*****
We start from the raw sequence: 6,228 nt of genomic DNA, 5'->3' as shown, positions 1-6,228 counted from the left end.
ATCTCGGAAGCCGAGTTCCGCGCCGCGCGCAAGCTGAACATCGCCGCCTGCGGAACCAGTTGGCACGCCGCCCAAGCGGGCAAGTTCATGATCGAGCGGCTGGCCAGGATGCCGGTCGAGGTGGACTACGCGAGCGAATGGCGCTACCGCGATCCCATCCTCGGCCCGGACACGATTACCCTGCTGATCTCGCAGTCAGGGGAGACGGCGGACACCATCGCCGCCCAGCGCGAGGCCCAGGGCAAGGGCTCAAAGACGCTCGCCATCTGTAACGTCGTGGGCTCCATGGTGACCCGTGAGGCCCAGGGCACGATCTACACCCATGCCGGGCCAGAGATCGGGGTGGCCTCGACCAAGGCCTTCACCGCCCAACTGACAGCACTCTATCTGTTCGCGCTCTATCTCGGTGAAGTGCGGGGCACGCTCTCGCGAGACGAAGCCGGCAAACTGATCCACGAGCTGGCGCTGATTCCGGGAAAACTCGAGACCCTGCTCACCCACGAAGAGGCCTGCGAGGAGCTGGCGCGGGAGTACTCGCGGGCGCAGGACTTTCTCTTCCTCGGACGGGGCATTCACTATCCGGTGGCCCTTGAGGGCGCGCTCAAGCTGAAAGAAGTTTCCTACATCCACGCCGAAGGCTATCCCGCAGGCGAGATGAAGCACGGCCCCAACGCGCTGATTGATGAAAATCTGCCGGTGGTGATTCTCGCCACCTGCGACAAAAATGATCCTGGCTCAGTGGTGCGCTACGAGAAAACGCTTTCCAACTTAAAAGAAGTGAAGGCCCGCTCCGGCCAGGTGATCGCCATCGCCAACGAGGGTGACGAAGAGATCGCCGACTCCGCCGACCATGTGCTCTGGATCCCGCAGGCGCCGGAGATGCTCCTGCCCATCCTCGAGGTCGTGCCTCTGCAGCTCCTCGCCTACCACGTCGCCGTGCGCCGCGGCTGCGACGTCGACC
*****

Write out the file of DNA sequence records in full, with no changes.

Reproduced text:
We start from the raw sequence: 6,228 nt of genomic DNA, 5'->3' as shown, positions 1-6,228 counted from the left end.
ATCTCGGAAGCCGAGTTCCGCGCCGCGCGCAAGCTGAACATCGCCGCCTGCGGAACCAGTTGGCACGCCGCCCAAGCGGGCAAGTTCATGATCGAGCGGCTGGCCAGGATGCCGGTCGAGGTGGACTACGCGAGCGAATGGCGCTACCGCGATCCCATCCTCGGCCCGGACACGATTACCCTGCTGATCTCGCAGTCAGGGGAGACGGCGGACACCATCGCCGCCCAGCGCGAGGCCCAGGGCAAGGGCTCAAAGACGCTCGCCATCTGTAACGTCGTGGGCTCCATGGTGACCCGTGAGGCCCAGGGCACGATCTACACCCATGCCGGGCCAGAGATCGGGGTGGCCTCGACCAAGGCCTTCACCGCCCAACTGACAGCACTCTATCTGTTCGCGCTCTATCTCGGTGAAGTGCGGGGCACGCTCTCGCGAGACGAAGCCGGCAAACTGATCCACGAGCTGGCGCTGATTCCGGGAAAACTCGAGACCCTGCTCACCCACGAAGAGGCCTGCGAGGAGCTGGCGCGGGAGTACTCGCGGGCGCAGGACTTTCTCTTCCTCGGACGGGGCATTCACTATCCGGTGGCCCTTGAGGGCGCGCTCAAGCTGAAAGAAGTTTCCTACATCCACGCCGAAGGCTATCCCGCAGGCGAGATGAAGCACGGCCCCAACGCGCTGATTGATGAAAATCTGCCGGTGGTGATTCTCGCCACCTGCGACAAAAATGATCCTGGCTCAGTGGTGCGCTACGAGAAAACGCTTTCCAACTTAAAAGAAGTGAAGGCCCGCTCCGGCCAGGTGATCGCCATCGCCAACGAGGGTGACGAAGAGATCGCCGACTCCGCCGACCATGTGCTCTGGATCCCGCAGGCGCCGGAGATGCTCCTGCCCATCCTCGAGGTCGTGCCTCTGCAGCTCCTCGCCTACCACGTCGCCGTGCGCCGCGGCTGCGACGTCGACC